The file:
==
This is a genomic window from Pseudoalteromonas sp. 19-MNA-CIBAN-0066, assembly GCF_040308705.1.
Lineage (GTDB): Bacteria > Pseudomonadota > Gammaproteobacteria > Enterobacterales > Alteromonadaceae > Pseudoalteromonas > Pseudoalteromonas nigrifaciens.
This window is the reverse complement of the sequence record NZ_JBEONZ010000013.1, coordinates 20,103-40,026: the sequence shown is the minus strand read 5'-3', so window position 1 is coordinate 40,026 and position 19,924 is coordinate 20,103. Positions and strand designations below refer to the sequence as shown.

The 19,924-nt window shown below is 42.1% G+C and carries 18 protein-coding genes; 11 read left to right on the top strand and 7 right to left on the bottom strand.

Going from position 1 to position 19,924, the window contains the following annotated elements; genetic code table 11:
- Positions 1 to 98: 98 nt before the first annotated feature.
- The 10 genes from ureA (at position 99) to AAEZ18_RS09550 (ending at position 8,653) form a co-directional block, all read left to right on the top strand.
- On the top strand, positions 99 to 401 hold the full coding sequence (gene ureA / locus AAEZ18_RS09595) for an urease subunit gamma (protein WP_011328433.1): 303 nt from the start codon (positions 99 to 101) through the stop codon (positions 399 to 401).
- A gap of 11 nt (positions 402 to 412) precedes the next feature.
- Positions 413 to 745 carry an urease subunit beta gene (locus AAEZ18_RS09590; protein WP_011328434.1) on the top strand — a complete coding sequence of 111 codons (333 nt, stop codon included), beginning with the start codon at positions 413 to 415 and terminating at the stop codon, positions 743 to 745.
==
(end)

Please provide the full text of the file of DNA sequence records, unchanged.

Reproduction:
This is a genomic window from Pseudoalteromonas sp. 19-MNA-CIBAN-0066, assembly GCF_040308705.1.
Lineage (GTDB): Bacteria > Pseudomonadota > Gammaproteobacteria > Enterobacterales > Alteromonadaceae > Pseudoalteromonas > Pseudoalteromonas nigrifaciens.
This window is the reverse complement of the sequence record NZ_JBEONZ010000013.1, coordinates 20,103-40,026: the sequence shown is the minus strand read 5'-3', so window position 1 is coordinate 40,026 and position 19,924 is coordinate 20,103. Positions and strand designations below refer to the sequence as shown.

The 19,924-nt window shown below is 42.1% G+C and carries 18 protein-coding genes; 11 read left to right on the top strand and 7 right to left on the bottom strand.

Going from position 1 to position 19,924, the window contains the following annotated elements; genetic code table 11:
- Positions 1 to 98: 98 nt before the first annotated feature.
- The 10 genes from ureA (at position 99) to AAEZ18_RS09550 (ending at position 8,653) form a co-directional block, all read left to right on the top strand.
- On the top strand, positions 99 to 401 hold the full coding sequence (gene ureA / locus AAEZ18_RS09595) for an urease subunit gamma (protein WP_011328433.1): 303 nt from the start codon (positions 99 to 101) through the stop codon (positions 399 to 401).
- A gap of 11 nt (positions 402 to 412) precedes the next feature.
- Positions 413 to 745 carry an urease subunit beta gene (locus AAEZ18_RS09590; protein WP_011328434.1) on the top strand — a complete coding sequence of 111 codons (333 nt, stop codon included), beginning with the start codon at positions 413 to 415 and terminating at the stop codon, positions 743 to 745.